51 The Piece of Wax Argument 1. I can grasp that this melted wax is flexible and changeable so as to be capable of innumerable changes of shape. 2. Imagination could allow me to grasp this fact only by representing these changes by an image of each possible shape. 3. My imagination cannot represent the innumerable shapes required

52 The Piece of Wax Argument 1. I can grasp that this melted wax is flexible and changeable so as to be capable of innumerable changes of shape. 2. Imagination could allow me to grasp this fact only by representing these changes by an image of each possible shape. 3. My imagination cannot represent the innumerable shapes required 4. It is not the imagination that allows me to grasp this capacity of the wax.

53 The Piece of Wax Argument 1. I can grasp that this melted wax is flexible and changeable so as to be capable of innumerable changes of shape. 2. Imagination could allow me to grasp this fact only by representing these changes by an image of each possible shape. 3. My imagination cannot represent the innumerable shapes required 4. It is not the imagination that allows me to grasp this capacity of the wax. 5. I do grasp this capability, but not through the senses or through the imagination, so it must be grasped through another faculty - call it the mind itself. (Hatfield, 2003: 130-1)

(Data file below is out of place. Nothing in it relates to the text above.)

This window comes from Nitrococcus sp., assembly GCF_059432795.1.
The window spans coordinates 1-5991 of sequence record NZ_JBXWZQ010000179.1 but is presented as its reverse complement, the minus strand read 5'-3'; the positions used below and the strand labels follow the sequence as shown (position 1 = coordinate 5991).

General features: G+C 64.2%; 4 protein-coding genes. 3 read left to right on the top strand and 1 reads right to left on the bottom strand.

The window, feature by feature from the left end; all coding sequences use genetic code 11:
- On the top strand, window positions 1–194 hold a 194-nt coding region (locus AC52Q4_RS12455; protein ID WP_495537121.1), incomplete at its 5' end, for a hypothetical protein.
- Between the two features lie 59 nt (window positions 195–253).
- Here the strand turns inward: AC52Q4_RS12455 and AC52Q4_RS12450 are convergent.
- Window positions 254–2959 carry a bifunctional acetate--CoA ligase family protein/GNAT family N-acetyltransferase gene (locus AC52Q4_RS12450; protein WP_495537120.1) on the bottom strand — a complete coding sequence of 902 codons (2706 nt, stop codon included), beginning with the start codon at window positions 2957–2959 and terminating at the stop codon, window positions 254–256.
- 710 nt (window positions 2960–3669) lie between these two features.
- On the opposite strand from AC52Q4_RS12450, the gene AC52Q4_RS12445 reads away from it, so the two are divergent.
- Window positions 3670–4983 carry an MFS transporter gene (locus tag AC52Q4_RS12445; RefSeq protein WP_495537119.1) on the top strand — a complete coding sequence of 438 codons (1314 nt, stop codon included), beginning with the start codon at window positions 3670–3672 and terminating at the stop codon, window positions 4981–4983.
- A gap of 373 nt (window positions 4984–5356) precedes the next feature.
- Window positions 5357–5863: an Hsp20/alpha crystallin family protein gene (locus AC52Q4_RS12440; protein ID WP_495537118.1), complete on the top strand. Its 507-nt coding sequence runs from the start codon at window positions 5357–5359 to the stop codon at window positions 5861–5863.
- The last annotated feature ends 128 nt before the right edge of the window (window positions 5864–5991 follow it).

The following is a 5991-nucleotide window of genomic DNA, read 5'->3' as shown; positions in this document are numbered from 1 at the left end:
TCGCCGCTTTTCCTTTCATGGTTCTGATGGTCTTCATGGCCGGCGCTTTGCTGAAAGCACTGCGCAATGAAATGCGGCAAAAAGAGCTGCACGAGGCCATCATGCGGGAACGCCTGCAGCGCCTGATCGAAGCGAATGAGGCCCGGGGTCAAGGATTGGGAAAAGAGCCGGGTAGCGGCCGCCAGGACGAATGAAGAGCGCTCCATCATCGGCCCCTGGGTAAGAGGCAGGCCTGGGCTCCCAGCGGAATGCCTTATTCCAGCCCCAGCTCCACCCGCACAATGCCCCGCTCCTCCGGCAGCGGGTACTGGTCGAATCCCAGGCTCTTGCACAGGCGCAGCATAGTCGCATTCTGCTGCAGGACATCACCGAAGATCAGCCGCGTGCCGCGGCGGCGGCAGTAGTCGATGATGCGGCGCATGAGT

54 The Piece of Wax Argument Our perception of the nature of the wax is a case not of vision or touch or imagination nor has it ever been, despite previous appearances but of purely mental inspection (7: 31).

55 The Piece of Wax Argument Our perception of the nature of the wax is a case not of vision or touch or imagination nor has it ever been, despite previous appearances but of purely mental inspection (7: 31). We can imperfect and confused knowledge, or clear and distinct knowledge.